Legal issues with what is allowable spatial tracking will likely become major issues for scholars/developers/planners who want to use GPS data for their work. We focus a lot on legal issues of data ownership but the Fourth Amendment may prevent many applications. This case was decided partly on the SCOTUS' ruling from January ruling about GPS tracking. it's too early to know how this will all play out but it is worth keeping an eye on. From the story:
"In this case, the DEA agents had their fishing poles out to catch Lee," Thapar wrote. "Admittedly, the agents did not intend to break the law. But, they installed a GPS device on Lee's car without a warrant in the hope that something might turn up."
The U.S. Supreme Court in January struck down law enforcement's use of GPS tracking in investigations without a warrant. Justice Antonin Scalia wrote for the 5-member majority that it was the attachment of the device that violated the Fourth Amendment's protection against unreasonable searches and seizures. That case involved a GPS placed on the Jeep of suspected Washington, D.C., drug kingpin Antoine Jones. The ruling overturned Jones' conviction and life sentence.Obviously these cases are drug related, but if the argument is that the state cannot track people without a warrant there will likely be challenges to other public uses of tracking data. We know there are limits to when taxi cab GPS data can be collected, such as only when the meter is on. This limits research on interesting and important questions about what cruising taxi cabs do between fares. Hopefully mutually beneficial solutions can be negotiated before our data rich future gets swamped in litigation.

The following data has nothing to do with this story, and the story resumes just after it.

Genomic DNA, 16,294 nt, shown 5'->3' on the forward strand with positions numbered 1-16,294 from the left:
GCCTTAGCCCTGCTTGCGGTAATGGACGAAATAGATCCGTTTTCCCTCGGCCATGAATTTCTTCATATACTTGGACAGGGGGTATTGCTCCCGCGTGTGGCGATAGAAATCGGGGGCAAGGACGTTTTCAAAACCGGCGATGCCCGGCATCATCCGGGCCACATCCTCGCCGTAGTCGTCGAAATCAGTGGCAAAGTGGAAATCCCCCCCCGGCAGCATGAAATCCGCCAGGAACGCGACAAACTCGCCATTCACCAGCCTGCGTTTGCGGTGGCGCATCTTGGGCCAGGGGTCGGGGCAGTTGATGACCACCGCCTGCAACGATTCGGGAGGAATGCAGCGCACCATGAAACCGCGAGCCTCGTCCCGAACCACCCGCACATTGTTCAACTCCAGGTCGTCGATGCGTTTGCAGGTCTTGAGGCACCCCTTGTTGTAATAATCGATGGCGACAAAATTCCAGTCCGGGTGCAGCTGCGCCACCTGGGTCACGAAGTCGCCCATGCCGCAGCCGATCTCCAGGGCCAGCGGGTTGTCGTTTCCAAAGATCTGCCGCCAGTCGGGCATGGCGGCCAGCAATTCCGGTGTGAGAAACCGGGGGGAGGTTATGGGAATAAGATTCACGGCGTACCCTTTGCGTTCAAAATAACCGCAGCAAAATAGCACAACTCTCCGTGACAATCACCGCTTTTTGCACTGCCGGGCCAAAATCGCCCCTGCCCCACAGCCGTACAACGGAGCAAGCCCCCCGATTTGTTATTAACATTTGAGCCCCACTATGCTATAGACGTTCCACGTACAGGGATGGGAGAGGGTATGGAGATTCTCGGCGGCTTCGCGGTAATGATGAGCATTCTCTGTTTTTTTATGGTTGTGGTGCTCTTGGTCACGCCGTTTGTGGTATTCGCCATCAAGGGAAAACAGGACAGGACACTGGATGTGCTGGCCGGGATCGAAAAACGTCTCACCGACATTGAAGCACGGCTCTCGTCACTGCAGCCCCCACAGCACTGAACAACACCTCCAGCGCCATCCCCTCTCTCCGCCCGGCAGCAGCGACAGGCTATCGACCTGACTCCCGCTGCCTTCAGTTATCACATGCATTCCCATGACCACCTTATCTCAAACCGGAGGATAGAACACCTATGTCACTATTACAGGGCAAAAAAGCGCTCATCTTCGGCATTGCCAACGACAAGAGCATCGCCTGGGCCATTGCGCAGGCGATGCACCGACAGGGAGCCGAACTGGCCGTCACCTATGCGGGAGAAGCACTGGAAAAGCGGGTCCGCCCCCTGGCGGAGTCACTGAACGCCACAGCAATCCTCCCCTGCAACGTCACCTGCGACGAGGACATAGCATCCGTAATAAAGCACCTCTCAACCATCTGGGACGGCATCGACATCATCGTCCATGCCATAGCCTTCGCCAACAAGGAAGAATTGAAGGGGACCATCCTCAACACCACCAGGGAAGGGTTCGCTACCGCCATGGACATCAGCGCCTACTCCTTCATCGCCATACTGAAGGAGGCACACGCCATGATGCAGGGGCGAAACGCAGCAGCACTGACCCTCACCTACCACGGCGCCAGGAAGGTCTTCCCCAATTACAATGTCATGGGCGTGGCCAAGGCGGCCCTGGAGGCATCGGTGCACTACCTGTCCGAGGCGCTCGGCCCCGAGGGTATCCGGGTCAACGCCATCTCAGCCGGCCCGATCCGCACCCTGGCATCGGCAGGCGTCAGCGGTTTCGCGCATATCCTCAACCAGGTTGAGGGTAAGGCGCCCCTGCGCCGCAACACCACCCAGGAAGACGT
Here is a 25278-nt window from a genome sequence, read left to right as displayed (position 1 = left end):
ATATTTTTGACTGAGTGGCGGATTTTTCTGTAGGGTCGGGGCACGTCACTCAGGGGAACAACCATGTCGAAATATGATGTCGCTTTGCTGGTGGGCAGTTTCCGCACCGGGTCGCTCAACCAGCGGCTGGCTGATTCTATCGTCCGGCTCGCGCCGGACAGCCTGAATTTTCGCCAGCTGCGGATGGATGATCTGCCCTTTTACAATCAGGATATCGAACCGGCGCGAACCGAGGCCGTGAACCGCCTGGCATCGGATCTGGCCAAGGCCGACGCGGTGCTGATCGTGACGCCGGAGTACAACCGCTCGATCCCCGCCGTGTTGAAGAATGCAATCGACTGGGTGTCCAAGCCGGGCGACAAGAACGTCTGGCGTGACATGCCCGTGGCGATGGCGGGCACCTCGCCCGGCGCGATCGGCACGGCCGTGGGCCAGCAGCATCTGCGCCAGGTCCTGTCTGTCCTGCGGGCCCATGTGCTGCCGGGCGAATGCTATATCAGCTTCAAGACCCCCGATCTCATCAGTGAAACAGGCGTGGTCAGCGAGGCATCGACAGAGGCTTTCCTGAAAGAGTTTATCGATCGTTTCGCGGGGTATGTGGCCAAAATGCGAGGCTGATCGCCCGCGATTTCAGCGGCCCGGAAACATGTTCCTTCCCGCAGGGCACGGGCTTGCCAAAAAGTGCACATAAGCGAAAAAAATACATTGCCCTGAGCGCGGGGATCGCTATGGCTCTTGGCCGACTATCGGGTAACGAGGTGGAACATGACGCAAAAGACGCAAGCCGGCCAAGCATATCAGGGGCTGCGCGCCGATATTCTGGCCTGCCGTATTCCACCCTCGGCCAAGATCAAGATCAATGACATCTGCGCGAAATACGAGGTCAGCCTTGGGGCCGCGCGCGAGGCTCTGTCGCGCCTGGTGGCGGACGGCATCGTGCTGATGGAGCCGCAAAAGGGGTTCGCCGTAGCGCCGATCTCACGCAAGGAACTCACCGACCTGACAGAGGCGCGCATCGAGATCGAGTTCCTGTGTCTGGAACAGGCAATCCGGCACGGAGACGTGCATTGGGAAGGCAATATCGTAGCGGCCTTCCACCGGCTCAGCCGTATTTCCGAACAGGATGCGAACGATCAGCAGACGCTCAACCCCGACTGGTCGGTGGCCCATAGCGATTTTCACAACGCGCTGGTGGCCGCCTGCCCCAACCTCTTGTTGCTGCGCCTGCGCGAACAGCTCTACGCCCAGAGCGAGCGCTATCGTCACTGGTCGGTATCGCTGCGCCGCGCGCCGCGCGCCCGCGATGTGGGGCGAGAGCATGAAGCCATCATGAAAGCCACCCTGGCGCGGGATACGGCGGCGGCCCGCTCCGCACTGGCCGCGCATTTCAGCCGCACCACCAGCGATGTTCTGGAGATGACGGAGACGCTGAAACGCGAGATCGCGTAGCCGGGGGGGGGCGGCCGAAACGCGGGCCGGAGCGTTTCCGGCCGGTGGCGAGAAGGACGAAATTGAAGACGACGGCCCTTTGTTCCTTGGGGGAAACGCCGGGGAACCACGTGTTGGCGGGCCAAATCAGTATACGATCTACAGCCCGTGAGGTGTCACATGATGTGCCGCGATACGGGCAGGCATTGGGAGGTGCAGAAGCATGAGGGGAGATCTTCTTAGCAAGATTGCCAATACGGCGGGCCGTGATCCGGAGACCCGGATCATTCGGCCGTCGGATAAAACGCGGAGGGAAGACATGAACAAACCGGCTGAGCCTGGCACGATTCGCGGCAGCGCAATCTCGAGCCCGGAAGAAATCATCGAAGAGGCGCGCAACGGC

Lee's attorney, Michael Murphy of Lexington, said the only evidence against Lee was the marijuana found in the truck. Murphy said he based his argument in part on the Jones case.
"If they are going to be that intrusive on our lives, they should do it under the supervision of a court," said Murphy, a former federal prosecutor.